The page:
• Illegal dumping of Garbage next to our residential housing complex - ALPINE VIVA at Seegehalli
    Every day at-least 50 garbage trucks come to empty their contents in this ground. The stench from unauthorized dumping is unbearable and causing serious health hazard to our residents. The ground is a breeding ground of mosquitos that is spread epidemics like Dengue and Encephalitis. We already have a few cases of Dengue reported in our apartment. You would agree that this is a serious public health threat to the nearby residents and if no action is taken to stem it, this will inevitably lead to a serious public health tragedy.
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  • Shut down KCDC plant & Give Citizens the Fundamental Right to Breathe Clean Air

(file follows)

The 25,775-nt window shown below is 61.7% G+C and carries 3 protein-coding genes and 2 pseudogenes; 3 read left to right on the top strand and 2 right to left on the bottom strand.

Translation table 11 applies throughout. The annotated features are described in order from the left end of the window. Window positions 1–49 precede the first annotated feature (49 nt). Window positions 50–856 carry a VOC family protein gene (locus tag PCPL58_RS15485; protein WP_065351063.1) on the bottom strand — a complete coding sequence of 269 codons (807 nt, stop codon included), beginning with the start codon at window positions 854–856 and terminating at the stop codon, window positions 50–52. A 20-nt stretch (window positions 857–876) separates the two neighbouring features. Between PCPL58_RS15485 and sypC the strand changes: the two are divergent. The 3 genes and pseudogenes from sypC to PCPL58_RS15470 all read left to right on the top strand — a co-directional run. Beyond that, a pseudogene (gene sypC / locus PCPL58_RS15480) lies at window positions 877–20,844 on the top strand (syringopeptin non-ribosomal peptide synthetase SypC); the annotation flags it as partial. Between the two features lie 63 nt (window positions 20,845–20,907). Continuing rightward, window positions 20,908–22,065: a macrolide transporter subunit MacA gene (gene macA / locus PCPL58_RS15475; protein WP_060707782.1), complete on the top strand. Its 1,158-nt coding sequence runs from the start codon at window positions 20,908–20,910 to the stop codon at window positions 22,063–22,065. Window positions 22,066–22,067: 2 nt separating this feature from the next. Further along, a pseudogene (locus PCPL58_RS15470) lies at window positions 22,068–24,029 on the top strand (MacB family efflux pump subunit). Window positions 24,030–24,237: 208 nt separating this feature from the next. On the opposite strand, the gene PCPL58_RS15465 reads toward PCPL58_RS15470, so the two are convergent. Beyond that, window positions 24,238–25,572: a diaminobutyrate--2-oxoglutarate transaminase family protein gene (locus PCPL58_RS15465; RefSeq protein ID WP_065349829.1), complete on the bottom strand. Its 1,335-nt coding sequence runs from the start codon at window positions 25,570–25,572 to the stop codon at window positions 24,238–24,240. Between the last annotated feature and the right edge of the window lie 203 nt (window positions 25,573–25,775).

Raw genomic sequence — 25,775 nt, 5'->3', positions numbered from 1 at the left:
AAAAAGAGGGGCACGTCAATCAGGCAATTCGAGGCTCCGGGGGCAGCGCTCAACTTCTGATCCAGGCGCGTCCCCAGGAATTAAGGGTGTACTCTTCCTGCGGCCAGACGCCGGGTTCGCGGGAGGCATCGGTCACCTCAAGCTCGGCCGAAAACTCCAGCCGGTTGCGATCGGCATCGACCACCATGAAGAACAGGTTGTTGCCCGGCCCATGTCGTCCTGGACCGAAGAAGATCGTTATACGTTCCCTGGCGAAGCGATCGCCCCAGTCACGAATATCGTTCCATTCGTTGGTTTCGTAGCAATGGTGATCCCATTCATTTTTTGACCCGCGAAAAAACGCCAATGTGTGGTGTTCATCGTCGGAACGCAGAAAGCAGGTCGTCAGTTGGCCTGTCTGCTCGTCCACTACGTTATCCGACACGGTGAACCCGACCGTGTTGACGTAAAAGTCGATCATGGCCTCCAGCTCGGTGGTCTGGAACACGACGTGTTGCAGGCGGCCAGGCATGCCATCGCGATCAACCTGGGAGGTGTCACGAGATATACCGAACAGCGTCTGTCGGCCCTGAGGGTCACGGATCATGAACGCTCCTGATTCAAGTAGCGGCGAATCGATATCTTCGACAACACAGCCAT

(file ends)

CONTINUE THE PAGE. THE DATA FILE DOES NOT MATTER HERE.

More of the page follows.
The Karnataka Compost Development Corporation (KCDC) plant at Kudlu has become a major source of air and ground water pollution in Somasundarapalya and adjoining areas of HSR layout, Bangalore. The KCDC plant was created in 1975 to support and strengthen environmentally friendly and sustainable waste management systems outside the city limits. Gradually, the city grew and this area also flourished as it was strategically located between IT corridor of Electronic City and Sarjapura Road. In view of public health and safety, the plant was closed down in 2008. However, in 2013, an Expert Committee was set up at the behest of High Court of Karnataka to resolve City's garbage crisis. The committee disregarded the public opinion and overlooked the devastating harm that such a plant would cause to the local environment. They misconstrued the case, ignored the economic and social impact on public health and willfully got the plant reopened and worst of all -got it expanded. Now, KCDC in the middle of densely populated locality with numerous schools, apartments, shops, hospitals and other institutions with population over 25,000. The plant originally meant to process 70 tonnes, now receives 300 tonnes of waste everyday from Koramangala and other parts of southern Bangalore. The open disposal and unscientific processing of large amount of waste is producing toxic air. A highly unpleasant stench emanating from the plant spreads beyond 2-3 km radius, inflicting untold sufferings on people. The leachate drained into the lake and seepage from open mountain of RDF has severely contaminated the surrounding lake water. The people living in the vicinity of the plant are suffering damaging respiratory and lung diseases, apart from eye and skin problems. While the local governing bodies have failed to grasp the seriousness of the problem, residents feel completely helpless and exasperated with frequent spells of unbearable stink. Public money worth several Crores has already been spent on many piecemeal solutions which miserably failed to control the disgusting stink. We believe the denial of fresh and clean air is a serious violation of the basic human right of people. The plant is set up right on the bank of Somasundrapalya Lake. It has failed to achieve environmental, economical and social sustainability, which in itself is a grave violation of the SWM rules. To reclaim our right to breathe clean and fresh air, and live healthy lives, we want the GoK and BBMP to stop ignoring the issue of public health, take immediate measures and work out an effective and time bound solution to this longstanding problem. If enough Bengalureans raise their voice for the residents of HSR layout and Somasundarapalya breathing polluted air, we will deliver our signature to Honable Chief Minister of Karnataka, Sri K.Siddaramaiah, BBMP J.C. SWM, CEO KCDC, MD KCDC and BBMP Commissioner and convince them to immediately shift the plant to a safe non residential location. Sources: http://bengaluru.citizenmatters.in/hsr-layout-residents-talk-on-kcdc-composting-plant-9242 http://timesofindia.indiatimes.com/city/bengaluru/hsr-layout-residents-stop-garbage-trucks-from-entering-compost-plant/articleshow/57740923.cms http://www.thehindu.com/news/cities/bangalore/Shut-down-HSR-Layout-compost-plant-if-you-can%E2%80%99t-maintain-it-say-residents/article17073461.ece